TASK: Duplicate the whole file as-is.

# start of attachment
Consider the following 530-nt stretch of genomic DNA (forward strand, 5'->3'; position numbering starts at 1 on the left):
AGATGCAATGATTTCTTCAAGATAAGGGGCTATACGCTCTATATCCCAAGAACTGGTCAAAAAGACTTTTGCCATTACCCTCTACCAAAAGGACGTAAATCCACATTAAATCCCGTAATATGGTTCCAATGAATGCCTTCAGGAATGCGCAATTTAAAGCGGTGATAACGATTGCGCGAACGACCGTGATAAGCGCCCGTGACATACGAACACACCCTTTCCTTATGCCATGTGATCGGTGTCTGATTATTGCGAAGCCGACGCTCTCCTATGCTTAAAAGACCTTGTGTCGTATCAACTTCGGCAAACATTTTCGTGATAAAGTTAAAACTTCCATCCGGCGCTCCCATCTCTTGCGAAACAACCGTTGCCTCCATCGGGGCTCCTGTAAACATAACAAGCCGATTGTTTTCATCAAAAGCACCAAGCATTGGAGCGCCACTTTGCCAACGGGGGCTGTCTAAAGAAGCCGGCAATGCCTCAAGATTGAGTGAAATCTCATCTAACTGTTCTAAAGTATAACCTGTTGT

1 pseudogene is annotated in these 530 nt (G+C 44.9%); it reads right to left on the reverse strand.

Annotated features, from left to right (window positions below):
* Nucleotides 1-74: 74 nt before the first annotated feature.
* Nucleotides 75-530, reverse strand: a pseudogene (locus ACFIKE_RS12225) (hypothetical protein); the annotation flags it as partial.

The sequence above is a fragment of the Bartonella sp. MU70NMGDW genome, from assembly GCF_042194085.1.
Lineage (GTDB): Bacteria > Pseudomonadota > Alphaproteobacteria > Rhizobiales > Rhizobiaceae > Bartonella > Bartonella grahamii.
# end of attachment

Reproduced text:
Consider the following 530-nt stretch of genomic DNA (forward strand, 5'->3'; position numbering starts at 1 on the left):
AGATGCAATGATTTCTTCAAGATAAGGGGCTATACGCTCTATATCCCAAGAACTGGTCAAAAAGACTTTTGCCATTACCCTCTACCAAAAGGACGTAAATCCACATTAAATCCCGTAATATGGTTCCAATGAATGCCTTCAGGAATGCGCAATTTAAAGCGGTGATAACGATTGCGCGAACGACCGTGATAAGCGCCCGTGACATACGAACACACCCTTTCCTTATGCCATGTGATCGGTGTCTGATTATTGCGAAGCCGACGCTCTCCTATGCTTAAAAGACCTTGTGTCGTATCAACTTCGGCAAACATTTTCGTGATAAAGTTAAAACTTCCATCCGGCGCTCCCATCTCTTGCGAAACAACCGTTGCCTCCATCGGGGCTCCTGTAAACATAACAAGCCGATTGTTTTCATCAAAAGCACCAAGCATTGGAGCGCCACTTTGCCAACGGGGGCTGTCTAAAGAAGCCGGCAATGCCTCAAGATTGAGTGAAATCTCATCTAACTGTTCTAAAGTATAACCTGTTGT

1 pseudogene is annotated in these 530 nt (G+C 44.9%); it reads right to left on the reverse strand.

Annotated features, from left to right (window positions below):
* Nucleotides 1-74: 74 nt before the first annotated feature.
* Nucleotides 75-530, reverse strand: a pseudogene (locus ACFIKE_RS12225) (hypothetical protein); the annotation flags it as partial.

The sequence above is a fragment of the Bartonella sp. MU70NMGDW genome, from assembly GCF_042194085.1.
Lineage (GTDB): Bacteria > Pseudomonadota > Alphaproteobacteria > Rhizobiales > Rhizobiaceae > Bartonella > Bartonella grahamii.